“With that, we will be giving our local manufacturers the opportunity to benefit from the challenge, and the economy will benefit from it,” he said.

In his presentation, the Chairman of Dangote Group, Aliko Dangote, who spoke on the need to diversify the economy away from oil, said this was the only way to avoid the crisis the country is facing today with declining oil prices.

He said the crash in oil prices has expedited the need for the diversification of the economy through agriculture and manufacturing, to help create jobs and establish the middle class. .

“With a huge local market of about 200 million people, apart from the ECOWAS market, there was no reason the country should be importing virtually every product the people consume.

“Our imports last year was almost about $47 billion. We cannot have a population that is growing at about 2.7 per cent per annum and we continue to import most of what we are consuming.

“We need to be more serious this time around in taking advantage of the opportunity this challenge presents. We are importing virtually everything, apart from a few iron rods. We don’t have a steel industry,” he said.

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He challenged the entrepreneurs in other sectors of the economy, particularly in the banking sector, to diversify away from banking into manufacturing and find a way to promote the production of the things we consume.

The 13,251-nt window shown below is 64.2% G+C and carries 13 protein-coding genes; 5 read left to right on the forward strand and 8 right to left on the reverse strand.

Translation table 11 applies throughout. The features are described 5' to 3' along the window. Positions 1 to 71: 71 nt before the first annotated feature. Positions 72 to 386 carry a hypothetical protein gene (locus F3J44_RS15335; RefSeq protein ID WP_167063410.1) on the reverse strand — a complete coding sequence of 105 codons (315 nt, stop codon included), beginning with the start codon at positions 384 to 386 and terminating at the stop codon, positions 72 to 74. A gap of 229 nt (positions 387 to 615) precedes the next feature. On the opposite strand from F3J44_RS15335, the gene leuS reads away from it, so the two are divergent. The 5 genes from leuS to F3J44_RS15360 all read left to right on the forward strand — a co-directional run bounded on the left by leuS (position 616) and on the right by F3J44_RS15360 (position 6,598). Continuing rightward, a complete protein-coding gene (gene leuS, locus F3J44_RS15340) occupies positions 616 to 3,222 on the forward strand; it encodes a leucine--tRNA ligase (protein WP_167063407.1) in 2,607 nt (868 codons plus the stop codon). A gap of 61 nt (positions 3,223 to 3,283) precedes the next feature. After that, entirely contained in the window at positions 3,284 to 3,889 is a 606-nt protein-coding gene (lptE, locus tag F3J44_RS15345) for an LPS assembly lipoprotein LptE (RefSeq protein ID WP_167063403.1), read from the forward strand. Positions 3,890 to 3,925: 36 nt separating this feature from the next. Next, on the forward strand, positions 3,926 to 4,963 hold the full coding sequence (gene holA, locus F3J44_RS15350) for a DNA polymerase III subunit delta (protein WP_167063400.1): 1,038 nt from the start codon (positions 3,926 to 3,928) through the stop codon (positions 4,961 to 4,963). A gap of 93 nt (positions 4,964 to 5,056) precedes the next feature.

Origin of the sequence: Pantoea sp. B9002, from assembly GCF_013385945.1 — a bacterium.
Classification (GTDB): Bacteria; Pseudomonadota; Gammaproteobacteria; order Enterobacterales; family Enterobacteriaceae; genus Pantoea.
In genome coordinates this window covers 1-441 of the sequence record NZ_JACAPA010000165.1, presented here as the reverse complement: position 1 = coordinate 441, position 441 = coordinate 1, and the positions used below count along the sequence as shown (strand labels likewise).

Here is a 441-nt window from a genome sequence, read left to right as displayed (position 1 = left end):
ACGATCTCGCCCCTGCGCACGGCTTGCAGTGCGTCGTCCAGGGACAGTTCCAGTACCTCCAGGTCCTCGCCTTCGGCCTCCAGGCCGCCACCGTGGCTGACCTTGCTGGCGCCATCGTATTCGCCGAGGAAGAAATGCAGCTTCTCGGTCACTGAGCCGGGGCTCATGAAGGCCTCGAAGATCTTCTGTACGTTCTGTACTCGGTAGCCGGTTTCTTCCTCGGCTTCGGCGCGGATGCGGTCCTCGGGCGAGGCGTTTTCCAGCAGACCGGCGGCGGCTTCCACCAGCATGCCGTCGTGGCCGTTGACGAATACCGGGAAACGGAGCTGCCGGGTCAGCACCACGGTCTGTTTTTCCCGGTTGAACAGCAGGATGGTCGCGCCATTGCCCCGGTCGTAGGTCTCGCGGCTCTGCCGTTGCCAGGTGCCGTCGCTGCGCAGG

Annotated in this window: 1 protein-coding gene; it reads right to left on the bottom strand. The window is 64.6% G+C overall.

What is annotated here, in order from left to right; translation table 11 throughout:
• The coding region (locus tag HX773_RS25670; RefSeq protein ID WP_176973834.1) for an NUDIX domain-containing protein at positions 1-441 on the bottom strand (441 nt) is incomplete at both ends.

Highlighting the areas government needs to focus its attention on to grow the economy, Dangote identified infrastructural development, provision of power, approval of low interest rates, and long terms funds.

He stressed the need for the continued support by the CBN through the provision of foreign exchange to those interested in local manufacturing as well as the need for consistency in government policies.

Rather than focus on imports, he said the country must give preference to people who will bring machinery to produce locally, rather than funding consumption of products we have the capacity to produce locally.

“If we were to manufacture the 27 million tonnes of cement we consume in Nigeria, imagine the impact that will have on our economy. All the port terminals that Dangote opened for cement importation, two new terminals have been built since then for cement exportation.

“If that were to continue, by next year Nigeria will be the highest exporter of cement in Africa.

“With the support of the CBN, we are building ten rice production plants, which by the end of this year, we will be producing one million tonnes of rice.

“On Petroleum products, by the time the Dangote Refinery begins production, Nigeria will be the largest exporter of petroleum products in Africa.

“For the first time, this year Nigeria will become the biggest exporter of fertilizer when our plants begin operation,” he said.